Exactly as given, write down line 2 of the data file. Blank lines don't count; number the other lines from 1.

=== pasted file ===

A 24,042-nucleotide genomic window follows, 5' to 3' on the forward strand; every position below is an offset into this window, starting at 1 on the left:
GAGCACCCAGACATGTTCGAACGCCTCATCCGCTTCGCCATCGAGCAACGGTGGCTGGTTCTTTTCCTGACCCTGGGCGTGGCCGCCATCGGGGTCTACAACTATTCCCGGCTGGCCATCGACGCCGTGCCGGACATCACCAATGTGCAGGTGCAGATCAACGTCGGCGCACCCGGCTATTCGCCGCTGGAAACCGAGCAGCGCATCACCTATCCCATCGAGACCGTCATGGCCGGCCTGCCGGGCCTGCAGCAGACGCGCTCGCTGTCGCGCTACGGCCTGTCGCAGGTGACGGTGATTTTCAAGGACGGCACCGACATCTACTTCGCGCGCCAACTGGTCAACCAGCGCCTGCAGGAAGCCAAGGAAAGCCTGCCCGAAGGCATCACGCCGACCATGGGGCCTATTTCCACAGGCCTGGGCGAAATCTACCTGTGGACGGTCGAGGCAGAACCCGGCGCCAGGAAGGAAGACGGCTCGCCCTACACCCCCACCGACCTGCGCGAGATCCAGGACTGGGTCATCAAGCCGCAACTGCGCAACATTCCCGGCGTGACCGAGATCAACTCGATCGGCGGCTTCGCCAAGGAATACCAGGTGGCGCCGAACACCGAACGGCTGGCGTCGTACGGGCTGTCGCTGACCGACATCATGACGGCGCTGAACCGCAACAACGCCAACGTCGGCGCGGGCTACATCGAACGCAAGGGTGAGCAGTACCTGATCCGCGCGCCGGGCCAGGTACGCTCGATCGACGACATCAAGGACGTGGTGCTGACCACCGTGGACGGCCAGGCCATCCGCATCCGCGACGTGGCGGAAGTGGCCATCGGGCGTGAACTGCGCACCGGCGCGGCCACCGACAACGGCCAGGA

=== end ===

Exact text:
GAGCACCCAGACATGTTCGAACGCCTCATCCGCTTCGCCATCGAGCAACGGTGGCTGGTTCTTTTCCTGACCCTGGGCGTGGCCGCCATCGGGGTCTACAACTATTCCCGGCTGGCCATCGACGCCGTGCCGGACATCACCAATGTGCAGGTGCAGATCAACGTCGGCGCACCCGGCTATTCGCCGCTGGAAACCGAGCAGCGCATCACCTATCCCATCGAGACCGTCATGGCCGGCCTGCCGGGCCTGCAGCAGACGCGCTCGCTGTCGCGCTACGGCCTGTCGCAGGTGACGGTGATTTTCAAGGACGGCACCGACATCTACTTCGCGCGCCAACTGGTCAACCAGCGCCTGCAGGAAGCCAAGGAAAGCCTGCCCGAAGGCATCACGCCGACCATGGGGCCTATTTCCACAGGCCTGGGCGAAATCTACCTGTGGACGGTCGAGGCAGAACCCGGCGCCAGGAAGGAAGACGGCTCGCCCTACACCCCCACCGACCTGCGCGAGATCCAGGACTGGGTCATCAAGCCGCAACTGCGCAACATTCCCGGCGTGACCGAGATCAACTCGATCGGCGGCTTCGCCAAGGAATACCAGGTGGCGCCGAACACCGAACGGCTGGCGTCGTACGGGCTGTCGCTGACCGACATCATGACGGCGCTGAACCGCAACAACGCCAACGTCGGCGCGGGCTACATCGAACGCAAGGGTGAGCAGTACCTGATCCGCGCGCCGGGCCAGGTACGCTCGATCGACGACATCAAGGACGTGGTGCTGACCACCGTGGACGGCCAGGCCATCCGCATCCGCGACGTGGCGGAAGTGGCCATCGGGCGTGAACTGCGCACCGGCGCGGCCACCGACAACGGCCAGGA